Nocturnal Sacrifice

Album Title: 
Igne In Tenebris
Release Date: 
Friday, October 3, 2014
Review Type: 

I was aware of an act called Nocturnal Sacrifice, because of their Evil Invasion-EP (from 2010). But apparently there is a Mexican band too with that moniker (the one I knew hails from Peru), formed in 2009. They have one recording on their discography, Igne In Tenebris, which they did release independently in October 2013. Because of the quality of that material, Cold Raw Records, being one of the most interesting young labels lately, decided to have this stuff re-released, about one year after the initial self-release. All together: ‘thank you, Cold Raw Records’… But (there must be a ‘but’) it is limited to an edition of 150 copies only, so hurry up!

This five-track EP was recorded at the Black King Records Studio by bassist / vocalist Sorath (who left in mean time), guitar player Tyrant Wolf (doing the vocals now as well, since Sorath left), and drummer Siniestro. And in twenty two minutes they bring winter landscapes, thoughts of misanthropy and blasphemy, and feelings of hatred and disgust in the listener’s mind.

What strikes me is the Scandinavian approach. Okay, there are some more bands from South and / or Central America that are inspired by the Second Wave-majesty, yet most of them have that primal characteristic approach that once typified the likes of Mystifier, Sarcofago etc. Nocturnal Sacrifice, however, inject their grimness with Norwegian and Swedish influences. This gets translated via several things. For a part it has to do with the melodies. Several tremolo leads breathe the essence of the earliest Nineties, combining epic and pride at the one hand, and melancholy (not the sad, desolate side of melancholy, yet the search for tradition) at the other. Also the sound is very much Second Wave-alike. It has to do with the performance, of course (cf. the varying yet strongly supportive rhythm section), yet for sure it can be defined by the raw and unpolished, yet magnificent production.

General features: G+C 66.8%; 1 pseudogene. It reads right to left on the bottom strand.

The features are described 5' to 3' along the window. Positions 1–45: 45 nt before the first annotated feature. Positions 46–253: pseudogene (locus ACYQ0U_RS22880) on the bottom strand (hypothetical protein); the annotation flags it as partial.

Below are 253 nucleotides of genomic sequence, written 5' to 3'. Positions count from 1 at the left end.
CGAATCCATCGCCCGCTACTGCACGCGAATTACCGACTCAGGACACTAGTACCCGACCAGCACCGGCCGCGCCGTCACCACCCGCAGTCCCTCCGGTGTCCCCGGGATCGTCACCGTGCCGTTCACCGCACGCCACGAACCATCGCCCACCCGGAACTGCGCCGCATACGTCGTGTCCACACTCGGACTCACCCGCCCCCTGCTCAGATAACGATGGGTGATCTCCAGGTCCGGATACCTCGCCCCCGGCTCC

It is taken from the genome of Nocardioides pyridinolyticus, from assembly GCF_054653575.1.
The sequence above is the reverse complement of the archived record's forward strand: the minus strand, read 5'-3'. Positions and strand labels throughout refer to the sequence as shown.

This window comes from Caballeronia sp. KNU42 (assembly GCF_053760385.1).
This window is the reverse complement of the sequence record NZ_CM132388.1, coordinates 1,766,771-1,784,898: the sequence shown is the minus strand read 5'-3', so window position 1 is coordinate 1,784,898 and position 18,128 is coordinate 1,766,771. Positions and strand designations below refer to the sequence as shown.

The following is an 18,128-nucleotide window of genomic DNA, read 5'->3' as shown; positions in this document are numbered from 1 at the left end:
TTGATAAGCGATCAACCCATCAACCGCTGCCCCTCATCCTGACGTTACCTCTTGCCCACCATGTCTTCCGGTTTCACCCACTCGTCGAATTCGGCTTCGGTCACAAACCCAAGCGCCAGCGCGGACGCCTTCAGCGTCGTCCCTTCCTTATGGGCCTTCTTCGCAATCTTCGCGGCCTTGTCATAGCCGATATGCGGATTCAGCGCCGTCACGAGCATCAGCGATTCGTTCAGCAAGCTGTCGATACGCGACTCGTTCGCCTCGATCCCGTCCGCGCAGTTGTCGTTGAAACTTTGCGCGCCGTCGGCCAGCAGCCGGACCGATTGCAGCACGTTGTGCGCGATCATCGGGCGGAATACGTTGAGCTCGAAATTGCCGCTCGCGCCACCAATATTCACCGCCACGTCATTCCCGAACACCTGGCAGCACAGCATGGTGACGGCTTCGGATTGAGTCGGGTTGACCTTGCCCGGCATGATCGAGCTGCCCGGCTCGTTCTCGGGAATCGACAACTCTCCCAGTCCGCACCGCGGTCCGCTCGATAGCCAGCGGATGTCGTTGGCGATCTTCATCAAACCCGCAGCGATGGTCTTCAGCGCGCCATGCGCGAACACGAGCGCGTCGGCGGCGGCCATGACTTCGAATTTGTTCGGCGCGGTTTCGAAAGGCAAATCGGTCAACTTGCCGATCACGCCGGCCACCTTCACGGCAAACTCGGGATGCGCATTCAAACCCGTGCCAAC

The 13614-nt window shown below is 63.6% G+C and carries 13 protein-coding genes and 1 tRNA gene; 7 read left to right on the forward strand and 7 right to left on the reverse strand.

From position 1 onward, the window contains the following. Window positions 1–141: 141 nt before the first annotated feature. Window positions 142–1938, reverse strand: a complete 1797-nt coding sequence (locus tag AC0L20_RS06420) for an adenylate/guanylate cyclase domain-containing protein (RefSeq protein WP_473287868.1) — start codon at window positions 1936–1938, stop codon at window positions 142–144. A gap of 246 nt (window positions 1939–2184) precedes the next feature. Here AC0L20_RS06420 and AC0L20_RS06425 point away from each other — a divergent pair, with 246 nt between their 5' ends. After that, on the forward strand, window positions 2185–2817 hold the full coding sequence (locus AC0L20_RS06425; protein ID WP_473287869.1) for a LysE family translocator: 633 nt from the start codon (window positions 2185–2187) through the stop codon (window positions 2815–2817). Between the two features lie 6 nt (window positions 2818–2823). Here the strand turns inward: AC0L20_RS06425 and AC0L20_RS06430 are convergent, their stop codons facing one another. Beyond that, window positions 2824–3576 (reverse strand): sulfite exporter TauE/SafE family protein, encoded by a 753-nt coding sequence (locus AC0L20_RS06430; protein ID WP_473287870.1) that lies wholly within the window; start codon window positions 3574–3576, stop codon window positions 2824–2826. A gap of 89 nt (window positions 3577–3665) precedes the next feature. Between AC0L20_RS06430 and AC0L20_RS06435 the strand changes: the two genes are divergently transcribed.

Nice is the diversification, despite the lack of being renewing. It goes, at first, for the speed, with a range in between pretty slow over up-tempo to almost blasting. In each case the band maintains its melodic approach. Another nice example of Nocturnal Sacrifice’s variation is that melodic thing I just mentioned. And then I am coming back to the Scandinavian influence. Being compared to both the Norwegian and Swedish scene explains a lot, since they are largely separated in style. So it is that this band sometimes can be compared to the likes of Dark Funeral, Setherial or Marduk, then again to bands like Immortal, Tsjuder and Gorgoroth.

As mentioned above, Sorath left, and the two remaining members recruited three new humans (at least I guess they are). It makes me wonder if Nocturnal Sacrifice will succeed to go further on this path. At least I do look forward to hear more from them.